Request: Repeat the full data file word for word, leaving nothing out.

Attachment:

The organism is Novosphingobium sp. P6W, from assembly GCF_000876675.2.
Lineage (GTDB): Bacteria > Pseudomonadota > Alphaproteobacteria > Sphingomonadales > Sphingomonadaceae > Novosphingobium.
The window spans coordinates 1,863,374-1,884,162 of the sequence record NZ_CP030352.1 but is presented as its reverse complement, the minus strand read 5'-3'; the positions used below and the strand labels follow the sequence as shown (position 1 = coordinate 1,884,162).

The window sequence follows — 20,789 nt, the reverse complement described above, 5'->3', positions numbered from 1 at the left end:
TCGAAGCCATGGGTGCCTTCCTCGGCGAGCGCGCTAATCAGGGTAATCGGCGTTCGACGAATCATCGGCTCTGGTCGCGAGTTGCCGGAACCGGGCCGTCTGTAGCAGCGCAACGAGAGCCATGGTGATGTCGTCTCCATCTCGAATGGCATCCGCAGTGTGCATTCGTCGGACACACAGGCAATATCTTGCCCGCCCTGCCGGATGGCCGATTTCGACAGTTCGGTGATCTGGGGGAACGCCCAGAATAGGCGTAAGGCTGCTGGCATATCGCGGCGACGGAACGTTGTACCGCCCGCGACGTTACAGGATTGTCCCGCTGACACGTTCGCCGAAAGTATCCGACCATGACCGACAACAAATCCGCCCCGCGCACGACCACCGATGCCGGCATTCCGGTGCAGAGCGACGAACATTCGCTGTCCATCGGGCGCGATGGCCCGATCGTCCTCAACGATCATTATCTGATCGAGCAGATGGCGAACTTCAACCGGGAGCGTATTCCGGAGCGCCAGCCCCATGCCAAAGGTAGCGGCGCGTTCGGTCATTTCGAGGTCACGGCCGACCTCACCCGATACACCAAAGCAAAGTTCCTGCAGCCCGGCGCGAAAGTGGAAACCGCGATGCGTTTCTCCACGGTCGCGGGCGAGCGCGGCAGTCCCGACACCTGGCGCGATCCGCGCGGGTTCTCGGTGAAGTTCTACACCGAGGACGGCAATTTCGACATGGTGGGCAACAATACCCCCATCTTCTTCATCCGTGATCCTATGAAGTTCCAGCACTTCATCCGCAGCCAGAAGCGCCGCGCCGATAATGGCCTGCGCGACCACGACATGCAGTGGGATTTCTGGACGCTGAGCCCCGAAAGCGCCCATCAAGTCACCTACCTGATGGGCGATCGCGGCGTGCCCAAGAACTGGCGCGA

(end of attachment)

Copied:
The organism is Novosphingobium sp. P6W, from assembly GCF_000876675.2.
Lineage (GTDB): Bacteria > Pseudomonadota > Alphaproteobacteria > Sphingomonadales > Sphingomonadaceae > Novosphingobium.
The window spans coordinates 1,863,374-1,884,162 of the sequence record NZ_CP030352.1 but is presented as its reverse complement, the minus strand read 5'-3'; the positions used below and the strand labels follow the sequence as shown (position 1 = coordinate 1,884,162).

The window sequence follows — 20,789 nt, the reverse complement described above, 5'->3', positions numbered from 1 at the left end:
TCGAAGCCATGGGTGCCTTCCTCGGCGAGCGCGCTAATCAGGGTAATCGGCGTTCGACGAATCATCGGCTCTGGTCGCGAGTTGCCGGAACCGGGCCGTCTGTAGCAGCGCAACGAGAGCCATGGTGATGTCGTCTCCATCTCGAATGGCATCCGCAGTGTGCATTCGTCGGACACACAGGCAATATCTTGCCCGCCCTGCCGGATGGCCGATTTCGACAGTTCGGTGATCTGGGGGAACGCCCAGAATAGGCGTAAGGCTGCTGGCATATCGCGGCGACGGAACGTTGTACCGCCCGCGACGTTACAGGATTGTCCCGCTGACACGTTCGCCGAAAGTATCCGACCATGACCGACAACAAATCCGCCCCGCGCACGACCACCGATGCCGGCATTCCGGTGCAGAGCGACGAACATTCGCTGTCCATCGGGCGCGATGGCCCGATCGTCCTCAACGATCATTATCTGATCGAGCAGATGGCGAACTTCAACCGGGAGCGTATTCCGGAGCGCCAGCCCCATGCCAAAGGTAGCGGCGCGTTCGGTCATTTCGAGGTCACGGCCGACCTCACCCGATACACCAAAGCAAAGTTCCTGCAGCCCGGCGCGAAAGTGGAAACCGCGATGCGTTTCTCCACGGTCGCGGGCGAGCGCGGCAGTCCCGACACCTGGCGCGATCCGCGCGGGTTCTCGGTGAAGTTCTACACCGAGGACGGCAATTTCGACATGGTGGGCAACAATACCCCCATCTTCTTCATCCGTGATCCTATGAAGTTCCAGCACTTCATCCGCAGCCAGAAGCGCCGCGCCGATAATGGCCTGCGCGACCACGACATGCAGTGGGATTTCTGGACGCTGAGCCCCGAAAGCGCCCATCAAGTCACCTACCTGATGGGCGATCGCGGCGTGCCCAAGAACTGGCGCGA